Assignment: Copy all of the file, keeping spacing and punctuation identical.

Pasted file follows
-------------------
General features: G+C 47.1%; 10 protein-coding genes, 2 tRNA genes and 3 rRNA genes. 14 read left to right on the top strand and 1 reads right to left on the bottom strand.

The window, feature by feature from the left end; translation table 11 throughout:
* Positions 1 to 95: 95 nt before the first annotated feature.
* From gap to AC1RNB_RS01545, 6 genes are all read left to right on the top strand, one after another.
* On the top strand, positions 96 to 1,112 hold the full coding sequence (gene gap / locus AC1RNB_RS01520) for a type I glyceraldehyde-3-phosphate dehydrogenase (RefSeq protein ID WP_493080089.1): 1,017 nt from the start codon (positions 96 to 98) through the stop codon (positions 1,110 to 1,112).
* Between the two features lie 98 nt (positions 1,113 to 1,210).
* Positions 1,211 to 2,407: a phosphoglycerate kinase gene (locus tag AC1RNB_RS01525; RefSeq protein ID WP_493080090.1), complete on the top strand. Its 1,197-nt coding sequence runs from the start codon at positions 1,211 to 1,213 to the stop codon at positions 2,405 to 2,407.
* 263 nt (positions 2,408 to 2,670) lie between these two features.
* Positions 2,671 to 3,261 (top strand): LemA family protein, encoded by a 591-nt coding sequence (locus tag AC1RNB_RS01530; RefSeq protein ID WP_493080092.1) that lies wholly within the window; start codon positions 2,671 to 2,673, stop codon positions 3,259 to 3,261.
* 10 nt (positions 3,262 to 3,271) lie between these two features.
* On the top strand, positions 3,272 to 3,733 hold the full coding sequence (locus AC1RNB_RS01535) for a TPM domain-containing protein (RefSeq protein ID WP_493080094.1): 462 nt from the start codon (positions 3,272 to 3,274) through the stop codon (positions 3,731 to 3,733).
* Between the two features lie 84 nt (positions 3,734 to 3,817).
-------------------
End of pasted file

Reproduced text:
General features: G+C 47.1%; 10 protein-coding genes, 2 tRNA genes and 3 rRNA genes. 14 read left to right on the top strand and 1 reads right to left on the bottom strand.

The window, feature by feature from the left end; translation table 11 throughout:
* Positions 1 to 95: 95 nt before the first annotated feature.
* From gap to AC1RNB_RS01545, 6 genes are all read left to right on the top strand, one after another.
* On the top strand, positions 96 to 1,112 hold the full coding sequence (gene gap / locus AC1RNB_RS01520) for a type I glyceraldehyde-3-phosphate dehydrogenase (RefSeq protein ID WP_493080089.1): 1,017 nt from the start codon (positions 96 to 98) through the stop codon (positions 1,110 to 1,112).
* Between the two features lie 98 nt (positions 1,113 to 1,210).
* Positions 1,211 to 2,407: a phosphoglycerate kinase gene (locus tag AC1RNB_RS01525; RefSeq protein ID WP_493080090.1), complete on the top strand. Its 1,197-nt coding sequence runs from the start codon at positions 1,211 to 1,213 to the stop codon at positions 2,405 to 2,407.
* 263 nt (positions 2,408 to 2,670) lie between these two features.
* Positions 2,671 to 3,261 (top strand): LemA family protein, encoded by a 591-nt coding sequence (locus tag AC1RNB_RS01530; RefSeq protein ID WP_493080092.1) that lies wholly within the window; start codon positions 2,671 to 2,673, stop codon positions 3,259 to 3,261.
* 10 nt (positions 3,262 to 3,271) lie between these two features.
* On the top strand, positions 3,272 to 3,733 hold the full coding sequence (locus AC1RNB_RS01535) for a TPM domain-containing protein (RefSeq protein ID WP_493080094.1): 462 nt from the start codon (positions 3,272 to 3,274) through the stop codon (positions 3,731 to 3,733).
* Between the two features lie 84 nt (positions 3,734 to 3,817).